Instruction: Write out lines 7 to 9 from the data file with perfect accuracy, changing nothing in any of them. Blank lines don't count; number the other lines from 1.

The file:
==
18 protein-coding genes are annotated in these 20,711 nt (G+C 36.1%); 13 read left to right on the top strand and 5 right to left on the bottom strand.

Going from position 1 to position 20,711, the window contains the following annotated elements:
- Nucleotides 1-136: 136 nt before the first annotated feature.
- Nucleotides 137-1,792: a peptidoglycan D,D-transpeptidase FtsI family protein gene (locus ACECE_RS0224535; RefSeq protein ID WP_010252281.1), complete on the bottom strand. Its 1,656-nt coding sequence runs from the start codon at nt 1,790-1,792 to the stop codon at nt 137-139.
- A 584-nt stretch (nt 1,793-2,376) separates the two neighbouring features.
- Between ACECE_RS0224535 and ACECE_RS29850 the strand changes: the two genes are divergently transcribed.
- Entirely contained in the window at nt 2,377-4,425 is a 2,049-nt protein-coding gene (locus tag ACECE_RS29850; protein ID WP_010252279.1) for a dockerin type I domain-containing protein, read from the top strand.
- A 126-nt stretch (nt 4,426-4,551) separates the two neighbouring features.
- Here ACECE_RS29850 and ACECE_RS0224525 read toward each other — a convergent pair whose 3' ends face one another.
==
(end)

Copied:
- Entirely contained in the window at nt 2,377-4,425 is a 2,049-nt protein-coding gene (locus tag ACECE_RS29850; protein ID WP_010252279.1) for a dockerin type I domain-containing protein, read from the top strand.
- A 126-nt stretch (nt 4,426-4,551) separates the two neighbouring features.
- Here ACECE_RS29850 and ACECE_RS0224525 read toward each other — a convergent pair whose 3' ends face one another.